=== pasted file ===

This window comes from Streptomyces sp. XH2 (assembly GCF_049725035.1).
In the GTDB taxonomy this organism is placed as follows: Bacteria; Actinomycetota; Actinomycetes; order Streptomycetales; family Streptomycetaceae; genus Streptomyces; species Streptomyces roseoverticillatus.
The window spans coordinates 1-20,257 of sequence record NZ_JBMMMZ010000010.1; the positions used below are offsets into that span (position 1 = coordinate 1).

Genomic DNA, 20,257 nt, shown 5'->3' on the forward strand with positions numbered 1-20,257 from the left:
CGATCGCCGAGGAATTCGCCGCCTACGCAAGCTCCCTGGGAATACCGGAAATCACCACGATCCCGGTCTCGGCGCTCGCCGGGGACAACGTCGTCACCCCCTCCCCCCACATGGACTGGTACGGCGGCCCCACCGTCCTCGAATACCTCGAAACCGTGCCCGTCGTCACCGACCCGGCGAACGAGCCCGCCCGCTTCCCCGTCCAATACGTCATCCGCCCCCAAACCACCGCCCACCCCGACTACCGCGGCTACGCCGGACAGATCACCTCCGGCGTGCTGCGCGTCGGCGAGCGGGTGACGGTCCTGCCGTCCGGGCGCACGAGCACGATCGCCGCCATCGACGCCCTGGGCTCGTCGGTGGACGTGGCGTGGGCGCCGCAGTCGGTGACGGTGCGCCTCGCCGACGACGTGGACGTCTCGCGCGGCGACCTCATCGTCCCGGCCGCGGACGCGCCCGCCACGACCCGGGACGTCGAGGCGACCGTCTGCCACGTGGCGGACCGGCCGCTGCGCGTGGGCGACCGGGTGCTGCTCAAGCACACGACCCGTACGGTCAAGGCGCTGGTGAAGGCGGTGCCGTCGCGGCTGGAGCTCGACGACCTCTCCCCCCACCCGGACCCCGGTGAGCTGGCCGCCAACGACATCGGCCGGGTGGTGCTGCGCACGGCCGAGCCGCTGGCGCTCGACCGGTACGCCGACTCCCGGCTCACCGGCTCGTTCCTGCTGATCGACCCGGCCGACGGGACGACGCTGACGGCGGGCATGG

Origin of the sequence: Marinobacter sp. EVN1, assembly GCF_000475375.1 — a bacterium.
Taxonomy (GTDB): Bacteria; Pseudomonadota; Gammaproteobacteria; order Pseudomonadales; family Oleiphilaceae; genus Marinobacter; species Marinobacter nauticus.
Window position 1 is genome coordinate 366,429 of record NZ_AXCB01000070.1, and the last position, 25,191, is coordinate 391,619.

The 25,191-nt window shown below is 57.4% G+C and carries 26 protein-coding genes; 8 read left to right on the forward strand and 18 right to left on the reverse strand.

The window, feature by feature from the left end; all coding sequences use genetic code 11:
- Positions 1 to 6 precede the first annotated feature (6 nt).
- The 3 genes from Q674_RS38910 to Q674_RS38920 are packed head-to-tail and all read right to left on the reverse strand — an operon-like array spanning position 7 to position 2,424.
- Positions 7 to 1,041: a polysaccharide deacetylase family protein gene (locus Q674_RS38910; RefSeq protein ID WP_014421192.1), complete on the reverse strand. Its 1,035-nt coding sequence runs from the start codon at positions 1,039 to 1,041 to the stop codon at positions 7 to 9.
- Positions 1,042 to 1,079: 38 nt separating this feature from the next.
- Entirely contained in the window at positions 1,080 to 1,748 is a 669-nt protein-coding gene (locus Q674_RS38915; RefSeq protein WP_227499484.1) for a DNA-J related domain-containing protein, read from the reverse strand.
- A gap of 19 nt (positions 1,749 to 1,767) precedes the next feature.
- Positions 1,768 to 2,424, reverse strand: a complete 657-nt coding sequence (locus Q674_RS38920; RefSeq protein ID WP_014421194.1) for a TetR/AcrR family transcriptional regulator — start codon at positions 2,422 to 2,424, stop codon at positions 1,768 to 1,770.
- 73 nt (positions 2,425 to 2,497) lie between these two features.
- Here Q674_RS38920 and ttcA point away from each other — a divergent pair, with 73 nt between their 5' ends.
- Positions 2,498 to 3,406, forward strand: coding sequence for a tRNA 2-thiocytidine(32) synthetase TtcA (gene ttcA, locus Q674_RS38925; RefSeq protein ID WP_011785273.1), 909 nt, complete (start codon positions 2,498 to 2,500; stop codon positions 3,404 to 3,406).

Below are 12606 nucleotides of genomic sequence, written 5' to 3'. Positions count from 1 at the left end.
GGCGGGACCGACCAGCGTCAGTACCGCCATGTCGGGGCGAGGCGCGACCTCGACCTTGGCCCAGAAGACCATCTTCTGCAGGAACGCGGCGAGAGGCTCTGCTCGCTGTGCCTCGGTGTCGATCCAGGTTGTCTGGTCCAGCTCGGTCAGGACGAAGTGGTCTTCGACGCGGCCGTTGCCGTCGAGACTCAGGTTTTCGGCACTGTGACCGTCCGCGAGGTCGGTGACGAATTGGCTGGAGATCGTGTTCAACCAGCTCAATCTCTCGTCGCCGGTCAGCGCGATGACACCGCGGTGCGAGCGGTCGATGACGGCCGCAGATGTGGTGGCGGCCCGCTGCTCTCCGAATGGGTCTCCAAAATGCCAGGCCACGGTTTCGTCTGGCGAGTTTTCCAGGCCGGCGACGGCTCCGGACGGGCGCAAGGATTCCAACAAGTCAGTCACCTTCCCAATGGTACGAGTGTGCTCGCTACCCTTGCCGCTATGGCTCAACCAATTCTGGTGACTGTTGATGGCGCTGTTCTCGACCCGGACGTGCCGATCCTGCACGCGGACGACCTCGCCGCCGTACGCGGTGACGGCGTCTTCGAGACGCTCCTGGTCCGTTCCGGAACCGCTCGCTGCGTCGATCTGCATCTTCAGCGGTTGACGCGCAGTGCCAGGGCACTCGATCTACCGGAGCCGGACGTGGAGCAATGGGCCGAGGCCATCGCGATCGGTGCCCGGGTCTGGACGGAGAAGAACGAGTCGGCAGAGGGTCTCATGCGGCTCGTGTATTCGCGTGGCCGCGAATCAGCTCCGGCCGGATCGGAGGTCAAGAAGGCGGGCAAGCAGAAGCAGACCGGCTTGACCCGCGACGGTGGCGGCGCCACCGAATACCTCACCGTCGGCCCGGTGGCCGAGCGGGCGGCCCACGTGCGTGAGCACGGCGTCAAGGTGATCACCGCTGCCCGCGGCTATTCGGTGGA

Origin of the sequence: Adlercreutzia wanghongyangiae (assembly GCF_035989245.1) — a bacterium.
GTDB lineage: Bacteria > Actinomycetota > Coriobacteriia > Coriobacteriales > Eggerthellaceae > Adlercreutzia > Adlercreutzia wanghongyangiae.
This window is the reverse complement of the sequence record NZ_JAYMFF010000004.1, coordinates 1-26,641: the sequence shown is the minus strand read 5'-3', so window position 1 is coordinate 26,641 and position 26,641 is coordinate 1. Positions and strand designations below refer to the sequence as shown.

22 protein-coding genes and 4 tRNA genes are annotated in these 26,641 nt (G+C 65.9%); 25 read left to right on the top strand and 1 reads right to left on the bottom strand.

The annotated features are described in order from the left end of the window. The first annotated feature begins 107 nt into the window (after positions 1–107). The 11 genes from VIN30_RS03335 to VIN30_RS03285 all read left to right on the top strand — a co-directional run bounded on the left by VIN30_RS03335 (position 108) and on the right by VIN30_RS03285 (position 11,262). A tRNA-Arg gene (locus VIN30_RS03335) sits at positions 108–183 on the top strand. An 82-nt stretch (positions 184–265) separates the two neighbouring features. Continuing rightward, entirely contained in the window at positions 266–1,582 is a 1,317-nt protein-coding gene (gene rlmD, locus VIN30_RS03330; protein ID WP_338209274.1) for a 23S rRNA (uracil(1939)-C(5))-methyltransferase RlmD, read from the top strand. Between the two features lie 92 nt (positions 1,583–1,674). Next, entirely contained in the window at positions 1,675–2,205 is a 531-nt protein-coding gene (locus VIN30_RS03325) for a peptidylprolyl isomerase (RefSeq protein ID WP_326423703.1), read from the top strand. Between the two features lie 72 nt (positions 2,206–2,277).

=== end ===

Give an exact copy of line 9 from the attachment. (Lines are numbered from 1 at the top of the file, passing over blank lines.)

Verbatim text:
The 25,191-nt window shown below is 57.4% G+C and carries 26 protein-coding genes; 8 read left to right on the forward strand and 18 right to left on the reverse strand.